Monday, July 28, 2008

The God Delusion: Review

My English class last semester loved to discuss Richard Dawkins-- Dawkins the fierce and noble scientist, inventor of the meme, cultural critic and genius extraordinaire. This is the Dawkins of "The Extended Phenotype" (1982) and "The Selfish Gene" (1976). But for my first Dawkins-reading experience, I picked up a friend's (signed!) copy of "The God Delusion," which I consider to be a polemic on atheism.

I had my qualms at first. A die-hard atheist in high school, I've grown slightly warmer towards religion in college (although still clearly an unbeliever). My theory, as many secular humanists, was that humanity needs religion to fill the areas of our recently acquired consciousness that we cannot comprehend. Religion is often intertwined with ethnicity and community, and I find nothing wrong with this. But I get overwhelmingly annoyed with religious bigotry, and thus get extremely defensive when somebody claims to "dislike" my ethnicity (one that the clueless call "religion").

"The God Delusion" appealed to my angry side. I read it with relish, although I didn't always agree with the great Richard Dawkins. My criticisms, other than the aformentioned it-is-a-cultural-necessity-incapable-of-being-eradicated argument, are mostly about his tone. His point of view is also entirely scientific, while in the matter of religion it is also necessary to look at atheism from a romantic or artistic perspective. Not everyone is a scientist, but everyone is capable of atheism. Dawkins puts science above all else, which, though noble, is a bit naive.

Also, "The God Delusion" is simply a fun read. Dawkins is surprisingly hip for his years. He even appeared on the Daily Show when the book came out, if I'm not mistaken. And not a chapter goes by without a quote from George Carlin (RIP), Douglas Adams, or the Monty Python crew. I say "fun," but not "funny," although Dawkins does attempt some misguided jokes. But all is well. Dawkins is charmingly British.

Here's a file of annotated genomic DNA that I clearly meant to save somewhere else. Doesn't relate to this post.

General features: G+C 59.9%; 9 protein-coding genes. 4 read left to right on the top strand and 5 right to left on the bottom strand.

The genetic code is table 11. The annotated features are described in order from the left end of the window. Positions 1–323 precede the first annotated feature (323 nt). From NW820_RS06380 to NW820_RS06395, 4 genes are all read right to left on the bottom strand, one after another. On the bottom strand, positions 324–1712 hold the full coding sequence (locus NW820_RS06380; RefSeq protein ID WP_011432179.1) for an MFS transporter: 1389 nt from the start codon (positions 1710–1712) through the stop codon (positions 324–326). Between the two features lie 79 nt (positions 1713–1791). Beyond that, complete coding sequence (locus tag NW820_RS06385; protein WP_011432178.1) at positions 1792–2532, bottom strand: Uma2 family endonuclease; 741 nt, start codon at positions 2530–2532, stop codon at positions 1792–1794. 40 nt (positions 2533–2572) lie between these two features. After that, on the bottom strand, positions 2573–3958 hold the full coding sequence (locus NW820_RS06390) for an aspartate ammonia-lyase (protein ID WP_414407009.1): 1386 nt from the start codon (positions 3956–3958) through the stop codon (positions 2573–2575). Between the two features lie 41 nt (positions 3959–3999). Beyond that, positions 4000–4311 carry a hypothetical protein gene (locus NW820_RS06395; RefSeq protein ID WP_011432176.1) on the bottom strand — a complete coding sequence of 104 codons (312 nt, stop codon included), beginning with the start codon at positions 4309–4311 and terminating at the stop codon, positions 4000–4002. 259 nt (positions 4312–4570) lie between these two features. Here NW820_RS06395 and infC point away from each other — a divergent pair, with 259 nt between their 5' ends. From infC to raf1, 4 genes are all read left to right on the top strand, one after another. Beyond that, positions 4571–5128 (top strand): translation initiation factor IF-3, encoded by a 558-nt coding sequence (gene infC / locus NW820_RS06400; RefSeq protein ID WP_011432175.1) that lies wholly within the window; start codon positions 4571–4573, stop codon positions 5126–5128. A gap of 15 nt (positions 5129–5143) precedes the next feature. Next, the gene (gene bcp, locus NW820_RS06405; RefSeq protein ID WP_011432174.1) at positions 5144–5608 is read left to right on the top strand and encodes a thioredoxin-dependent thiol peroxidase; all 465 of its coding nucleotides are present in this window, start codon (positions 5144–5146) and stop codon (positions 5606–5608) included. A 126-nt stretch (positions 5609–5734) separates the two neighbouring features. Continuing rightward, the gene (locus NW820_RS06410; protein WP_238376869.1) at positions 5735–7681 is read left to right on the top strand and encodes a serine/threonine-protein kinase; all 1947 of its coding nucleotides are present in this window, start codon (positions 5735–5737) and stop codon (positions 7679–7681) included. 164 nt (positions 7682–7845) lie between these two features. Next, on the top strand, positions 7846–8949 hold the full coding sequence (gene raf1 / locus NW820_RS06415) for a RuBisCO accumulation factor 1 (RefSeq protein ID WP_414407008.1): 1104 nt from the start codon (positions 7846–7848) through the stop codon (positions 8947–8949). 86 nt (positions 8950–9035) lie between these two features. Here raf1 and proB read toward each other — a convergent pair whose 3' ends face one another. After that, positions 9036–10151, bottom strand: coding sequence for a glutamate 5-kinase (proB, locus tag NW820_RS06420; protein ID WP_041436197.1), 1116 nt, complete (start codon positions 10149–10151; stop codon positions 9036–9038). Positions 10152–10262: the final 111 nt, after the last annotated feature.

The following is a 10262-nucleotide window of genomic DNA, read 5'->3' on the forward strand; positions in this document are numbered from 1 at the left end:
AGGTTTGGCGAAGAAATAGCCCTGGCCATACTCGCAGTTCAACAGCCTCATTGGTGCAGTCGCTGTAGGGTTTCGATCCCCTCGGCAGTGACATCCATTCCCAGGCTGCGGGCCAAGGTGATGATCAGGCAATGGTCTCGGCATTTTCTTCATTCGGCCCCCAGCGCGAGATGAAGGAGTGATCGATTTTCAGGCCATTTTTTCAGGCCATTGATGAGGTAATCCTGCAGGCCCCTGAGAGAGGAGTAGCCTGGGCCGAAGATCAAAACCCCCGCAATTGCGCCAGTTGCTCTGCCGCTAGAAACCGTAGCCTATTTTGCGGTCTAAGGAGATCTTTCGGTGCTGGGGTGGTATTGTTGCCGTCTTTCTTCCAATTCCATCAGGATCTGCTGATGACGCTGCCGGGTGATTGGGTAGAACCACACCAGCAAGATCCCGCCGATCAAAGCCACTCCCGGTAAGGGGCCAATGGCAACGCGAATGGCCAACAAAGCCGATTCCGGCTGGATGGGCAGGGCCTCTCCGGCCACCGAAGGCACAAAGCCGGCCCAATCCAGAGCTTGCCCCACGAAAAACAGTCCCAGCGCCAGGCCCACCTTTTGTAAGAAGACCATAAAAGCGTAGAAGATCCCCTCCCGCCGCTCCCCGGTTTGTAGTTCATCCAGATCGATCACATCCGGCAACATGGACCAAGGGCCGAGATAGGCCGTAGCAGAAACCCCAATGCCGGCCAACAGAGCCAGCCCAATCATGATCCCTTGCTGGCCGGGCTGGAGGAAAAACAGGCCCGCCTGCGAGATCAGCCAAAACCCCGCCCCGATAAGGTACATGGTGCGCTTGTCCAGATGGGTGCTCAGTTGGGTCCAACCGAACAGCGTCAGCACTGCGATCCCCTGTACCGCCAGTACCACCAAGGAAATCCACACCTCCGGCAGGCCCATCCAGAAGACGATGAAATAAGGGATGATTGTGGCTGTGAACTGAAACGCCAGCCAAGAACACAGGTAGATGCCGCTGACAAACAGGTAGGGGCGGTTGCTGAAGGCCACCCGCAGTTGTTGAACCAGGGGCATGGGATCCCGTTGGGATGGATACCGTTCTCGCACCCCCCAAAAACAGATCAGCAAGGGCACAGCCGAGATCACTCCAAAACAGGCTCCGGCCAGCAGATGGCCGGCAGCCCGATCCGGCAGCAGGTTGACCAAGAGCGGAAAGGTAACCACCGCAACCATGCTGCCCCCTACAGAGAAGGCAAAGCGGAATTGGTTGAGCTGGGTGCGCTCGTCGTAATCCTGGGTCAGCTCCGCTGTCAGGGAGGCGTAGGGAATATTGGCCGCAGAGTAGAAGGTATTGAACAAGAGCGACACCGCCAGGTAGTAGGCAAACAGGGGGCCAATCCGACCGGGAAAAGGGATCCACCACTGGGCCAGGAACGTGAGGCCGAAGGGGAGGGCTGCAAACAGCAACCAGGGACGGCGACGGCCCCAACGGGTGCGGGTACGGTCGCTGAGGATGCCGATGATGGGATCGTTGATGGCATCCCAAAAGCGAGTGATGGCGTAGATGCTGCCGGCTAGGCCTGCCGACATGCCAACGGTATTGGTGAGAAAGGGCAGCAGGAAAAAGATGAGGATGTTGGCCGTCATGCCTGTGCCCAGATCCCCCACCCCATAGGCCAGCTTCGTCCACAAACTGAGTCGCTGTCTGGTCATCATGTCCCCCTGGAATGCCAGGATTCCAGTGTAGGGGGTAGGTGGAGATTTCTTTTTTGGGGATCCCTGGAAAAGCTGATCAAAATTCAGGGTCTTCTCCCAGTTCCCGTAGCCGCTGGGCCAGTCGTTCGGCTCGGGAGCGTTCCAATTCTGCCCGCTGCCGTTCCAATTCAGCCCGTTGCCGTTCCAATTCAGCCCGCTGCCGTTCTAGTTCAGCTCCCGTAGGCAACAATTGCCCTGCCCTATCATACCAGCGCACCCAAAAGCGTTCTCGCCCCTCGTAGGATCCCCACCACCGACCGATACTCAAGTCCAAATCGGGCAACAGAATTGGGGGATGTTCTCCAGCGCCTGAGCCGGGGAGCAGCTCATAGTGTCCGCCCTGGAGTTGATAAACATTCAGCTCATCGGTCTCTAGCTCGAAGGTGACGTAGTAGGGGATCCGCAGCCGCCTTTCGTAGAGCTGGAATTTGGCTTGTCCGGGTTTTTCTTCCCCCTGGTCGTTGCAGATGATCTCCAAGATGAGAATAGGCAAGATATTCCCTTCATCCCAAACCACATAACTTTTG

There are also some spectacular quotes in the book from renowned atheists, as well as hilarious nerdy references. If anyone ever sees the book, skip to page 85 for a quick laugh (or just find the God Proof section in

To conclude, a quote from a quote of the book, on pages 354-5:

"I believe that when I die I shall rot, and nothing of my ego will survive. I am not young and I love life. But I should scorn to shiver with terror at the thought of annihilation. Happiness is nonetheless true happiness because it must come to an end, nor do thought and love lose their value because they are not everlasting. Many a man has borne himself proudly on the scaffold; surely the same pride should teach us to think truly about man's place in the world. Even if the open windows of science at first make us shiver after the cosy indoor warmth of traditional humanizing myths, in the end the fresh air brings vigour, and the great spaces have a splendour of their own."
-Bertrand Russell, 1925

No comments: